The IRA’s TUAS memo on nationalist strategy (1994)

The TUAS (‘Tactical Use of Armed Struggle’) document was an internal IRA document, leaked to a Dublin newspaper in 1995. It is believed to have been produced prior to the 1994 ceasefire. In this excerpt, the IRA calls for a united or consensus nationalist strategy during the peace process:

“Our goals have not changed. A united 32-county democratic socialist Republic.

The main strategic objectives to move us towards that goal can be summarised thus: to construct an Irish nationalist consensus with international support, on the basis of the dynamic contained in the Irish peace initiative…

Republicans are not prepared to wait around for the British to change, but as always we are prepared to force their hand. It is nonetheless important to note that there has been no recent dialogue between the Brit government and Republican representatives since November 1993. The Republican position is that if the Brits want to talk they should do so through normal political channels…

[The document then outlines what the IRA believes should be the unified principles for all nationalist groups]

1. Partition has failed.

2. Structures must be changed.

3. No internal settlement within the Six Counties [Northern Ireland].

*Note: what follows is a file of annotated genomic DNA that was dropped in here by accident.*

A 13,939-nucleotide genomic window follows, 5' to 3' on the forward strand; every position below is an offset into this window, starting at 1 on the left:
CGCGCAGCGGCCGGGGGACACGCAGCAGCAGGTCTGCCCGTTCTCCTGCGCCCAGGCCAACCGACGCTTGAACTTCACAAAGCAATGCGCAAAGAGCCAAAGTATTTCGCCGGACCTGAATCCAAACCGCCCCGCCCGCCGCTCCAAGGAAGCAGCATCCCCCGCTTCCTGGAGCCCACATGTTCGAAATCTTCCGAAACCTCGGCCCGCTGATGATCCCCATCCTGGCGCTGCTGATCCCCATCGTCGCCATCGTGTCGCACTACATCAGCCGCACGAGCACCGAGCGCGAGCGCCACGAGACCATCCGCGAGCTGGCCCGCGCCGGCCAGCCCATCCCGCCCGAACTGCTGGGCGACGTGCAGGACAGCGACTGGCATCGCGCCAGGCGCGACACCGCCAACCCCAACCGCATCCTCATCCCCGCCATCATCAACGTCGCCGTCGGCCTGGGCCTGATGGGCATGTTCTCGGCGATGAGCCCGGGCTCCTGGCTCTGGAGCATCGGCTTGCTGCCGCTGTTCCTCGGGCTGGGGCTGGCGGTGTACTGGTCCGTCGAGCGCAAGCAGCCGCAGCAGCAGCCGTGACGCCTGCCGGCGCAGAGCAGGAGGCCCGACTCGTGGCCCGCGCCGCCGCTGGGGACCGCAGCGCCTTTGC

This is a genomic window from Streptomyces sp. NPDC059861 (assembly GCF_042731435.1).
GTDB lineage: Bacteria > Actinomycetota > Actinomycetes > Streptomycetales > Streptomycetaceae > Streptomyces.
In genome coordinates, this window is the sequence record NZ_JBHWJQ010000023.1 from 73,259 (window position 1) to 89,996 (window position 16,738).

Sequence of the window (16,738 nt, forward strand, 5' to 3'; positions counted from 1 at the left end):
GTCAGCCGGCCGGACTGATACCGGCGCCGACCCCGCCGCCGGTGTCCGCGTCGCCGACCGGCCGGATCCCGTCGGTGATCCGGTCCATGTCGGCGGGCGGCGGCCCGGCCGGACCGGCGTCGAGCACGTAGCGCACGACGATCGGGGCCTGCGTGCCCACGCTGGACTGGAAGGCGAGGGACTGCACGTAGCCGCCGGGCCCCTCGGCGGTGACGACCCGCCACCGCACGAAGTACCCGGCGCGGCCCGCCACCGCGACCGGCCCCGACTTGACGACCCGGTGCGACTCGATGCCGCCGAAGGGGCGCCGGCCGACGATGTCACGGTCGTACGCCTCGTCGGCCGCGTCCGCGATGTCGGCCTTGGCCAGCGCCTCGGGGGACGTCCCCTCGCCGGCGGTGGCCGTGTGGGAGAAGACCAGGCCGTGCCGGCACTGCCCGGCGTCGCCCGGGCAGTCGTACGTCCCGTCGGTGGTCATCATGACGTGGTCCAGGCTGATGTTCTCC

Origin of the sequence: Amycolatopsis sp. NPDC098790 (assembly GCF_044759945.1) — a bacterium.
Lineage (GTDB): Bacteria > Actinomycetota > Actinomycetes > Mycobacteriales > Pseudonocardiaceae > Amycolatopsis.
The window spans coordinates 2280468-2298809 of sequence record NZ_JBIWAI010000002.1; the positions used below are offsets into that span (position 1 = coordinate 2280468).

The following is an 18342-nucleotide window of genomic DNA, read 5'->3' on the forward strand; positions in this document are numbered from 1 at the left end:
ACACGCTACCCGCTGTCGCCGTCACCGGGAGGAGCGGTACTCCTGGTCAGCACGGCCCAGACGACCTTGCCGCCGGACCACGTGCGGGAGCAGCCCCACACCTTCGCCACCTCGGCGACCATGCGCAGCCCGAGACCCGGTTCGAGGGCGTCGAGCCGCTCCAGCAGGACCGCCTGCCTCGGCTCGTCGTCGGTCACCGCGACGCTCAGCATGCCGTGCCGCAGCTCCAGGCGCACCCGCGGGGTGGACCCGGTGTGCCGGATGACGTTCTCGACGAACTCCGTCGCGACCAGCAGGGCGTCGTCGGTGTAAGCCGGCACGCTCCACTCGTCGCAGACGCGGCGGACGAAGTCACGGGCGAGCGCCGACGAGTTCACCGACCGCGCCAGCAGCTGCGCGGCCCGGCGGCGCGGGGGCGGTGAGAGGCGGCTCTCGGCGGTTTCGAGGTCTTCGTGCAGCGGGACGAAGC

4. British rule breaches the principle of NSD [national self-determination].

5. The Irish as a whole have the right to NSD without external impediment.

6. It is up to the Dublin-London governments, with all parties, to bring about NSD in the shortest time possible.

7. The unionists have no veto over discussions involved or their outcome.

8. A solution requires political and constitutional change.

9. An agreed united and independent Ireland is what republicans desire. However an agreed Ireland needs the allegiance of varied traditions to be viable…

TUAS has been part of every other struggle in the world this century. It is vital that activists realise the struggle is not over. Another front has opened up and we should have the confidence and put in the effort to succeed on that front. We have the ability to carry on indefinitely. We should be trying to double the pressure on the British…”